Texas Penal Code § 49.04. Driving While Intoxicated
(a) A person commits an offense if the person is intoxicated while operating a motor vehicle in a public place.
(b) Except as provided by Subsections (c) and (d) and Section 49.09, an offense under this section is a Class B misdemeanor, with a minimum term of confinement of 72 hours.
(c) If it is shown on the trial of an offense under this section that at the time of the offense the person operating the motor vehicle had an open container of alcohol in the person's immediate possession, the offense is a Class B misdemeanor, with a minimum term of confinement of six days.
(d) If it is shown on the trial of an offense under this section that an analysis of a specimen of the person's blood, breath, or urine showed an alcohol concentration level of 0.15 or more at the time the analysis was performed, the offense is a Class A misdemeanor.
How we Handle DWI
In every state in the US, a driver with a blood-alcohol concentration (BAC) of .08 or higher is presumed to be legally intoxicated for drunk-driving purposes. Each state has also enacted an implied-consent law. Implied-consent laws provide that every licensed driver within the state is considered to have given his or her consent to chemical testing to determine his or her BAC whenever a law enforcement officer has reasonable suspicion of intoxication. In most states, refusal to submit to such a test results in license suspension or revocation.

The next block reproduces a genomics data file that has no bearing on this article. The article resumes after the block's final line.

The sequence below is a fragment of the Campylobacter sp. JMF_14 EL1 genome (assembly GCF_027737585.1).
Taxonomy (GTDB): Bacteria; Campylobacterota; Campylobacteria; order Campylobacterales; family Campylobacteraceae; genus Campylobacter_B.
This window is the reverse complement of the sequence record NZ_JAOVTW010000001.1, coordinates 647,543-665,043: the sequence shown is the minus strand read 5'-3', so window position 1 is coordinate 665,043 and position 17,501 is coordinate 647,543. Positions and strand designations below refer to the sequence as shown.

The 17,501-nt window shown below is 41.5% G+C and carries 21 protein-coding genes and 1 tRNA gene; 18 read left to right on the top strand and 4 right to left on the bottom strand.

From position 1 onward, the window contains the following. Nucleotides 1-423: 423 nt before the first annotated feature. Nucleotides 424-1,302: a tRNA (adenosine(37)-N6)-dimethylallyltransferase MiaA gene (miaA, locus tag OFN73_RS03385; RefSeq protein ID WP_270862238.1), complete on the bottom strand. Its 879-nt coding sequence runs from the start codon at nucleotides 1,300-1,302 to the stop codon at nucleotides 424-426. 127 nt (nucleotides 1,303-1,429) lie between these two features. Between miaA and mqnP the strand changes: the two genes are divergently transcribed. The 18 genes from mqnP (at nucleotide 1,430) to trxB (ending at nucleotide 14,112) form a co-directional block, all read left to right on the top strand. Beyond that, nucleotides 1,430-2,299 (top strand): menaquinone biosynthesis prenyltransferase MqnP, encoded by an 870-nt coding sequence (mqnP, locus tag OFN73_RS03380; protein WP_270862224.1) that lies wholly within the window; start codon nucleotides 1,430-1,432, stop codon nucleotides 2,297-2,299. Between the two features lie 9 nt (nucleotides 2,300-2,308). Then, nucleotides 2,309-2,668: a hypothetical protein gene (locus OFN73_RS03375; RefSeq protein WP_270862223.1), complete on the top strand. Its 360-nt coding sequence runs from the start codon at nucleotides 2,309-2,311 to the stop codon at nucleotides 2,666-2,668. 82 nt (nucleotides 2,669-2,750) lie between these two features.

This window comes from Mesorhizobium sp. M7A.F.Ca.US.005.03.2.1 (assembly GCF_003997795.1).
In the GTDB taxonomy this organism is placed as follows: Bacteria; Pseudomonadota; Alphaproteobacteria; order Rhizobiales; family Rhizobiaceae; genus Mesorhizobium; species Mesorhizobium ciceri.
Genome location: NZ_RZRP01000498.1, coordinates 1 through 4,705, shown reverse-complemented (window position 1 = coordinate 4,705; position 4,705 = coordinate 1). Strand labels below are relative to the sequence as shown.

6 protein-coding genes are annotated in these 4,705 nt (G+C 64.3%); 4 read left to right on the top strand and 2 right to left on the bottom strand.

While a blood test is arguably more reliable, the breath test for BAC is more commonly used in the field because the testing equipment is convenient to transport and because the test is easier to administer, can be used by non-medical personnel, is less physically intrusive to the person taking the test and produces results faster. However, under certain circumstances, breath tests can be less than reliable as an accurate measure of BAC.
It is in the best interest of a drunk-driving defendant to retain an attorney such as one from Latimer Law in Houston, Texas, who is thoroughly familiar with possible breath-test weaknesses.